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ELIZA CARTHY - "Red Rice" - Topic TSDCD2001

Why does Eliza Carthy thank sprouts and bees for helping with this album? Who are Billericay Fontenot and Thorngumbold Fontenot, and what did they put in her broth to give her such go?

No time to ponder, with 110 minutes for her best music to date bawling for attention. The venerable Topic and its young fiddler and singer have done each other proud with a bold, richly packaged double CD which should have wide appeal. Bold because each CD has its own name, cast, and style. Put crudely, "Red" is for clubbers and "Rice" for crusties. but we're mostly mixed up folk - crubbers, perhaps, or clusties - and there's plenty to enjoy on both.

"Red" is electric ladyland. Boys to play with include Barnaby Stradling (bass), Sam Thomas (drums), Martin Green (keyboards, accordion) and cousin Olly Knight (electric guitar). There's a souped-up encore for "10,000 Miles" after its appearance on "Heat, Light and Sound"; a haunting "Adieu, Adieu"; and dance tunes which fry nicely without quite spattering the fat. Eliza says that, except for "Billy Boy", the traditional material here "Is all English and out there. Not to exclude anyone or anything, but just because we can". But not all EFDSS members will want to sound their instruments of joy. Her two closing compositions are scary stuff for those who don't know their techno from their ambient (hands up!). And her two songs are, again, very personal and brave and light years from the narrative tradition. Cosy she ain't.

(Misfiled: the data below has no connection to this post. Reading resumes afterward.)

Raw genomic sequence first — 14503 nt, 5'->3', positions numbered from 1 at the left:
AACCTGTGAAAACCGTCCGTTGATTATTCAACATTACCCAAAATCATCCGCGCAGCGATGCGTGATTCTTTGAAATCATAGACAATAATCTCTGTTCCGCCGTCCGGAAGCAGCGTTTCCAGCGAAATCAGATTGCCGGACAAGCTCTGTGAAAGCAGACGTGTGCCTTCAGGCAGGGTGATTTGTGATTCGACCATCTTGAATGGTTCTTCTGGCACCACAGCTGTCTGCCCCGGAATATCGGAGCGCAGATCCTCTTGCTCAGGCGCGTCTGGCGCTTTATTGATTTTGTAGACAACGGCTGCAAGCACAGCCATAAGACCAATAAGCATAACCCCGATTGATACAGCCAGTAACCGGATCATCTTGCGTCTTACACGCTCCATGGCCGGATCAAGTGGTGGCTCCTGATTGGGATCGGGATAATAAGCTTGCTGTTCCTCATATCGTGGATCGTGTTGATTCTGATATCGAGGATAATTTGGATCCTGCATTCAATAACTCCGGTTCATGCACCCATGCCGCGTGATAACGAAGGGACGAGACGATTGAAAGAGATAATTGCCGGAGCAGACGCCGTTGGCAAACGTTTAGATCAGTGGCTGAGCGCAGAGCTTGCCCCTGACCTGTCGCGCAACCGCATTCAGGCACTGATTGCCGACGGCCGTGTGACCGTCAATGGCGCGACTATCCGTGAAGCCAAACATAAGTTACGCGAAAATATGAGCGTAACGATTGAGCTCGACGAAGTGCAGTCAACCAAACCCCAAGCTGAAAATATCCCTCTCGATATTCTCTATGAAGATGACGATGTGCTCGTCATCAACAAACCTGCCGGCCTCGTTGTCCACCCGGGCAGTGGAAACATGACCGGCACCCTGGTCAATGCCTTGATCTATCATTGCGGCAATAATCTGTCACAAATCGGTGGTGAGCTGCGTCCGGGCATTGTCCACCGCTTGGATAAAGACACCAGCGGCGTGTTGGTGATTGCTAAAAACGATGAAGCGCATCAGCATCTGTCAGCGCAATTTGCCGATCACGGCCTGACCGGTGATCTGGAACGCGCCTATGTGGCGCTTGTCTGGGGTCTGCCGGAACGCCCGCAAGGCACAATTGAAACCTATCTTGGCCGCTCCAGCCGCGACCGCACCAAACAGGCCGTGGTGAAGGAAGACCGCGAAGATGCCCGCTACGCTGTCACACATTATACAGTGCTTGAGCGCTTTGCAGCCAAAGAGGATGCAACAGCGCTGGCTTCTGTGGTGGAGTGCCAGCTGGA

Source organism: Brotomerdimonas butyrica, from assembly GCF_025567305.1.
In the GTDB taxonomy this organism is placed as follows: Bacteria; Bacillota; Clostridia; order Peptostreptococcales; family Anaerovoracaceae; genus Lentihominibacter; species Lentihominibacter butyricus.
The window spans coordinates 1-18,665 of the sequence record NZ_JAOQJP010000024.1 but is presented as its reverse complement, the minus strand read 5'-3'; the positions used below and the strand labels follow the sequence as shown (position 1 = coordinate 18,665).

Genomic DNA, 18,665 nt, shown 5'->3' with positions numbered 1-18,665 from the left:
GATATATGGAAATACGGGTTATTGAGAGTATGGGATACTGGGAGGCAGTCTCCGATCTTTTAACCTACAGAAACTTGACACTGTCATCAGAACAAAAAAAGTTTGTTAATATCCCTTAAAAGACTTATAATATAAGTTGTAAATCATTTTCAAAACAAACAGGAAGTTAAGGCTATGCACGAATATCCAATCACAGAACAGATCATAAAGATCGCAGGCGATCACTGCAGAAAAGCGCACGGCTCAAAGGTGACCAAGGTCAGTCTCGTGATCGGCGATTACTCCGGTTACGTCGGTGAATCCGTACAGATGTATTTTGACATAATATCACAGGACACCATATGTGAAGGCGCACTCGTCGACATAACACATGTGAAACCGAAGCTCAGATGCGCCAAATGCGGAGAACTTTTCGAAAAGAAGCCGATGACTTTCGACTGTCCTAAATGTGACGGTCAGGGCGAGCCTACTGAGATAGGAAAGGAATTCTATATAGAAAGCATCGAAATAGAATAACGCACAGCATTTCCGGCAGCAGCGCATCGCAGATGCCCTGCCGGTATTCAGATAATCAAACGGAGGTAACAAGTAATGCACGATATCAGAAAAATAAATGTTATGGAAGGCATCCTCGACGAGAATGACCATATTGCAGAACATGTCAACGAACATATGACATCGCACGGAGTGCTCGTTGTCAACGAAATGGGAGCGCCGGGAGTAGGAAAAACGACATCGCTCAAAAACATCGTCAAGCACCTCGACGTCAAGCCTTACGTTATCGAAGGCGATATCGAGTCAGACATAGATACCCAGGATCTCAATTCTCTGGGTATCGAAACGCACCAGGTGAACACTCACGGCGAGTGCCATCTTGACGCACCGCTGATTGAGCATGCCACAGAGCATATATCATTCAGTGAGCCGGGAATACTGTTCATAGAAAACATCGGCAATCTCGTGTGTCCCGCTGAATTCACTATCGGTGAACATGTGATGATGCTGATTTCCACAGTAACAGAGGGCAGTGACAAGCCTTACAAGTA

"Rice" is Eliza coming home - literally, as it was recorded at Robin Hood's Bay. A happy homecoming it is, with tune after gorgeous tune bursting from her collaboration with Saul Rose (melodeon) and Ed Boyd (acoustic guitar), who are both excellent. The brilliance often left me gaping. Jaw droppers include the beautifully arranged pipe tune "Mons Meg" and Eliza's compositions "The Game of Draughts" and "Haddock and Chips", which demonstrates perfectly her driven English-style bowing. Too many talented fiddlers don't write tunes or won't display them, and Eliza's confidence in doing so is deeply impressive. The songs are all traditional, mostly unfamiliar, often on the timeless theme of women giving blokes some stick. All are nicely sung to catch mood and meaning, though there's probably a deliberate retreat from the intensity of some of her previous work. Jolliest is "Herring Song", a piscine "Derby Ram", with Lucy Adams and the mysterious Fontenots joining in the singing.

"Red Rice", I suppose, is what you chuck at newly-weds. Stardust is what the folk gods chuck at Eliza. It's dangerous stuff, but she laughs, shakes it from her black/red/blonde hair, and goes on developing her skills and refreshing our tradition.

Eliza Fontenot, we need you!

Tony Hendry

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This album was reviewed in Issue 27 of The Living Tradition magazine.